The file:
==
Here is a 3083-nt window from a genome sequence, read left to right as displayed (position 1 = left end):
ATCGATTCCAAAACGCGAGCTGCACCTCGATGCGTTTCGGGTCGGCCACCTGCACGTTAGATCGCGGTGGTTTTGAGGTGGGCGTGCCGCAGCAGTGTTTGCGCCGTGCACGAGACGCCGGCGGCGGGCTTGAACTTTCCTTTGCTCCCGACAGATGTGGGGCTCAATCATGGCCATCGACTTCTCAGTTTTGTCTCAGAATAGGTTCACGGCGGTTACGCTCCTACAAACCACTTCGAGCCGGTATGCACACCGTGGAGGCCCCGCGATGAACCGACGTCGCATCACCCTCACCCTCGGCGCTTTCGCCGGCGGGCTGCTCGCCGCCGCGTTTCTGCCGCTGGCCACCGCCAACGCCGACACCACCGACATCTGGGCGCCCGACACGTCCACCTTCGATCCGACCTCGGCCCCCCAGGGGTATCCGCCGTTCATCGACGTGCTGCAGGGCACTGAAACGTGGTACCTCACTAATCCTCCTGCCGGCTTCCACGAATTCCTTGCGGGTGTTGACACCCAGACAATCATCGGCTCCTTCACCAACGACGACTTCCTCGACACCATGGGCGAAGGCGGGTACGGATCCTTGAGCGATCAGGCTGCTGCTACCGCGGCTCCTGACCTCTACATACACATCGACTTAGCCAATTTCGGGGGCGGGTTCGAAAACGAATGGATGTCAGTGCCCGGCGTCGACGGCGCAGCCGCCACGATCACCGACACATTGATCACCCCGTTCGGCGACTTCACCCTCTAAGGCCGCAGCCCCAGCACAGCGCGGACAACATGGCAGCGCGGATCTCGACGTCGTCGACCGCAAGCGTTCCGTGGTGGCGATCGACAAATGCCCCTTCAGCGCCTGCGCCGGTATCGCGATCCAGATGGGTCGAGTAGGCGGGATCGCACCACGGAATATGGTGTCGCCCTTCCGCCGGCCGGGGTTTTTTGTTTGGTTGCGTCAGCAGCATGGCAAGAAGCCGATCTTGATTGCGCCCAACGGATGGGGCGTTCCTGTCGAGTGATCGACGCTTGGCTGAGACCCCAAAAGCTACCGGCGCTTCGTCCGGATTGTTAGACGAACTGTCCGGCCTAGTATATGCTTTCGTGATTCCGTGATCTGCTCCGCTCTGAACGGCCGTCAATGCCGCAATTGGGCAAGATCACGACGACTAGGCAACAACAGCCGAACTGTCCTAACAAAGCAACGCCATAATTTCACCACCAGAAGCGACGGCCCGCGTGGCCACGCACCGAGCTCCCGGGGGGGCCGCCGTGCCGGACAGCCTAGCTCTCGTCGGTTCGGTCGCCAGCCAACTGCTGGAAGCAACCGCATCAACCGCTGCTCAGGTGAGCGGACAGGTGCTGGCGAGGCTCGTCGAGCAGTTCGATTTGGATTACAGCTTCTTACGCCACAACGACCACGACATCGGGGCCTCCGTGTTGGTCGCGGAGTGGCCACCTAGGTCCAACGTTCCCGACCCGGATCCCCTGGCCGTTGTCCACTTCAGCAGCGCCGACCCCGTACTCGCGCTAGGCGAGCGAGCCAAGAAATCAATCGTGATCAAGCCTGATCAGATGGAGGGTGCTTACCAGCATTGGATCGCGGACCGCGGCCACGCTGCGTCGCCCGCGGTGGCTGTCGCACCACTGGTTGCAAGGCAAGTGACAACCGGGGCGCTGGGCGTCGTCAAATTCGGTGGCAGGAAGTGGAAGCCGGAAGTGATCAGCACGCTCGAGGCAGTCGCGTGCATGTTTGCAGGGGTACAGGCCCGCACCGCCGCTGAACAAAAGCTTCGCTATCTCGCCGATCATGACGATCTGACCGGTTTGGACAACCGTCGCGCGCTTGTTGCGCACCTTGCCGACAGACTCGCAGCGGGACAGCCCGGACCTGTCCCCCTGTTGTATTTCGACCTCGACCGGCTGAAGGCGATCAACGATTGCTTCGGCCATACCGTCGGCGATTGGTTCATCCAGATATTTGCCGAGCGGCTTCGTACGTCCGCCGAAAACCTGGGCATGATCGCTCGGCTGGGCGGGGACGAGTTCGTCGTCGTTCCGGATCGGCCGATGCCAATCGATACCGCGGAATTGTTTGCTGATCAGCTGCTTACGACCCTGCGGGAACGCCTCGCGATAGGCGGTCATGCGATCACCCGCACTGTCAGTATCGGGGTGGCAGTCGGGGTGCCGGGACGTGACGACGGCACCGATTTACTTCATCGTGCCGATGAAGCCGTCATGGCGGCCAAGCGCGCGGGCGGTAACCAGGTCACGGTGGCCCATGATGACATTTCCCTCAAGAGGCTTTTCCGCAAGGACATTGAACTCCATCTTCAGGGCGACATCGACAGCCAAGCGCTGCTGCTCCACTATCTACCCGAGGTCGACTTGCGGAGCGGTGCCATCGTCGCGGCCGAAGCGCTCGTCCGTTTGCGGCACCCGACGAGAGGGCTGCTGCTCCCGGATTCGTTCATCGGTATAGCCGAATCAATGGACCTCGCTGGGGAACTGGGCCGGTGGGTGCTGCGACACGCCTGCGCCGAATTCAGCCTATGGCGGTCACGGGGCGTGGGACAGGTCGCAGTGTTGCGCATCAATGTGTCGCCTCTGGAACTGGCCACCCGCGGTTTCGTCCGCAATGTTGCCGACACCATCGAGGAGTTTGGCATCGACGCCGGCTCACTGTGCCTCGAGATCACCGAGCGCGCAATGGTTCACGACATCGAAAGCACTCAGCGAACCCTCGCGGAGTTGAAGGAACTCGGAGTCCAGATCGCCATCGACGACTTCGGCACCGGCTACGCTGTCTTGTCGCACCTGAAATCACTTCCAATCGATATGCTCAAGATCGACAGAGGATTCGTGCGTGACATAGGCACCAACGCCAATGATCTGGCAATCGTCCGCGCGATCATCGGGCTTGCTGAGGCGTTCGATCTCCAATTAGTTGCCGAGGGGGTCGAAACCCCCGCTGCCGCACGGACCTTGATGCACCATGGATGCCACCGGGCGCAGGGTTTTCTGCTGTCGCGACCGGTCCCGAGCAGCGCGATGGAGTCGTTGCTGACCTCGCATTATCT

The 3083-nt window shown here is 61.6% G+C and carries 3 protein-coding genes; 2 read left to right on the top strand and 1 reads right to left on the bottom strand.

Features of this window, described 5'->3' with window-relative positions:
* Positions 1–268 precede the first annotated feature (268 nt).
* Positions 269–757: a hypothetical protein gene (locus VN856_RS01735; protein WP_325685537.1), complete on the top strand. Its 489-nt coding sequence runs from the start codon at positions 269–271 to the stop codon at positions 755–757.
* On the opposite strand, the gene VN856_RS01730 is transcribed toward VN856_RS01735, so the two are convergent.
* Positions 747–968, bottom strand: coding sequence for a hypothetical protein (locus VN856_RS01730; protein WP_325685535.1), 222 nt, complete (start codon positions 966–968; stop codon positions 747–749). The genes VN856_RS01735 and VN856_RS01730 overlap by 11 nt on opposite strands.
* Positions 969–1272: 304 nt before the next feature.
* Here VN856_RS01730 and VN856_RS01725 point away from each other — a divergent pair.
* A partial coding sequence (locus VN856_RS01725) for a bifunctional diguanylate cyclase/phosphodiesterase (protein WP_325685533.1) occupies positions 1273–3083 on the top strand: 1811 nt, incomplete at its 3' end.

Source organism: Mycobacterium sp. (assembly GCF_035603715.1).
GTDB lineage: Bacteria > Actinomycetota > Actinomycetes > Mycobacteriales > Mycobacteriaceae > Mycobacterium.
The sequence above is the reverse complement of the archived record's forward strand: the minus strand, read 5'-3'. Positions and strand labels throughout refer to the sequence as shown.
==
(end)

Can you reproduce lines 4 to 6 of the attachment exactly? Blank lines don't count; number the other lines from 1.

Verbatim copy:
Features of this window, described 5'->3' with window-relative positions:
* Positions 1–268 precede the first annotated feature (268 nt).
* Positions 269–757: a hypothetical protein gene (locus VN856_RS01735; protein WP_325685537.1), complete on the top strand. Its 489-nt coding sequence runs from the start codon at positions 269–271 to the stop codon at positions 755–757.